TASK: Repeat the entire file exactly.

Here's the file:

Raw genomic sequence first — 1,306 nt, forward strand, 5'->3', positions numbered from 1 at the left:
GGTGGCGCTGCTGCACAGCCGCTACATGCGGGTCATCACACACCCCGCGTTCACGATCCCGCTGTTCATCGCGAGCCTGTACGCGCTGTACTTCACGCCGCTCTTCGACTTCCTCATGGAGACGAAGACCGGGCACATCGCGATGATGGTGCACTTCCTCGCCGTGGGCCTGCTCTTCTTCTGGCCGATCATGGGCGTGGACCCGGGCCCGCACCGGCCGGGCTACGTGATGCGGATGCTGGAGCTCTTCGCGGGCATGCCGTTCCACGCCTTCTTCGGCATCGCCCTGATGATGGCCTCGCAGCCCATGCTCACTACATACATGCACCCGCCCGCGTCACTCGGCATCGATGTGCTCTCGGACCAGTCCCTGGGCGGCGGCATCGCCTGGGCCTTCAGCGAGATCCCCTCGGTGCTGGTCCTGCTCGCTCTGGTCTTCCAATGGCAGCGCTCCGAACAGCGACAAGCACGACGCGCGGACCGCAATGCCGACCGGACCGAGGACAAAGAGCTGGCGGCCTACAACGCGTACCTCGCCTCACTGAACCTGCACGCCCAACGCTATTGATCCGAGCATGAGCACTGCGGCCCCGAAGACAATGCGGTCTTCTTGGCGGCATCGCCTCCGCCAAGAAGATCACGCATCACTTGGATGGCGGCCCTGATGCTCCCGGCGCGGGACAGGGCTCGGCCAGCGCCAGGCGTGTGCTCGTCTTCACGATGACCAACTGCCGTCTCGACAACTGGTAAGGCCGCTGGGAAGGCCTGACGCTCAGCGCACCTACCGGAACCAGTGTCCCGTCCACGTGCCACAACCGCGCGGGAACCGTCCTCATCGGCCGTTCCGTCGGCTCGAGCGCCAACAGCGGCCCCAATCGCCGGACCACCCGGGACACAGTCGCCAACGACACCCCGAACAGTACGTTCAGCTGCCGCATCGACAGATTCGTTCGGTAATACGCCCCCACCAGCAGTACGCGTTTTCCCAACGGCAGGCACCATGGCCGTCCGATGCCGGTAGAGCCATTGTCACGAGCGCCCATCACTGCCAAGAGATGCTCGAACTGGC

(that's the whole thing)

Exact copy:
Raw genomic sequence first — 1,306 nt, forward strand, 5'->3', positions numbered from 1 at the left:
GGTGGCGCTGCTGCACAGCCGCTACATGCGGGTCATCACACACCCCGCGTTCACGATCCCGCTGTTCATCGCGAGCCTGTACGCGCTGTACTTCACGCCGCTCTTCGACTTCCTCATGGAGACGAAGACCGGGCACATCGCGATGATGGTGCACTTCCTCGCCGTGGGCCTGCTCTTCTTCTGGCCGATCATGGGCGTGGACCCGGGCCCGCACCGGCCGGGCTACGTGATGCGGATGCTGGAGCTCTTCGCGGGCATGCCGTTCCACGCCTTCTTCGGCATCGCCCTGATGATGGCCTCGCAGCCCATGCTCACTACATACATGCACCCGCCCGCGTCACTCGGCATCGATGTGCTCTCGGACCAGTCCCTGGGCGGCGGCATCGCCTGGGCCTTCAGCGAGATCCCCTCGGTGCTGGTCCTGCTCGCTCTGGTCTTCCAATGGCAGCGCTCCGAACAGCGACAAGCACGACGCGCGGACCGCAATGCCGACCGGACCGAGGACAAAGAGCTGGCGGCCTACAACGCGTACCTCGCCTCACTGAACCTGCACGCCCAACGCTATTGATCCGAGCATGAGCACTGCGGCCCCGAAGACAATGCGGTCTTCTTGGCGGCATCGCCTCCGCCAAGAAGATCACGCATCACTTGGATGGCGGCCCTGATGCTCCCGGCGCGGGACAGGGCTCGGCCAGCGCCAGGCGTGTGCTCGTCTTCACGATGACCAACTGCCGTCTCGACAACTGGTAAGGCCGCTGGGAAGGCCTGACGCTCAGCGCACCTACCGGAACCAGTGTCCCGTCCACGTGCCACAACCGCGCGGGAACCGTCCTCATCGGCCGTTCCGTCGGCTCGAGCGCCAACAGCGGCCCCAATCGCCGGACCACCCGGGACACAGTCGCCAACGACACCCCGAACAGTACGTTCAGCTGCCGCATCGACAGATTCGTTCGGTAATACGCCCCCACCAGCAGTACGCGTTTTCCCAACGGCAGGCACCATGGCCGTCCGATGCCGGTAGAGCCATTGTCACGAGCGCCCATCACTGCCAAGAGATGCTCGAACTGGC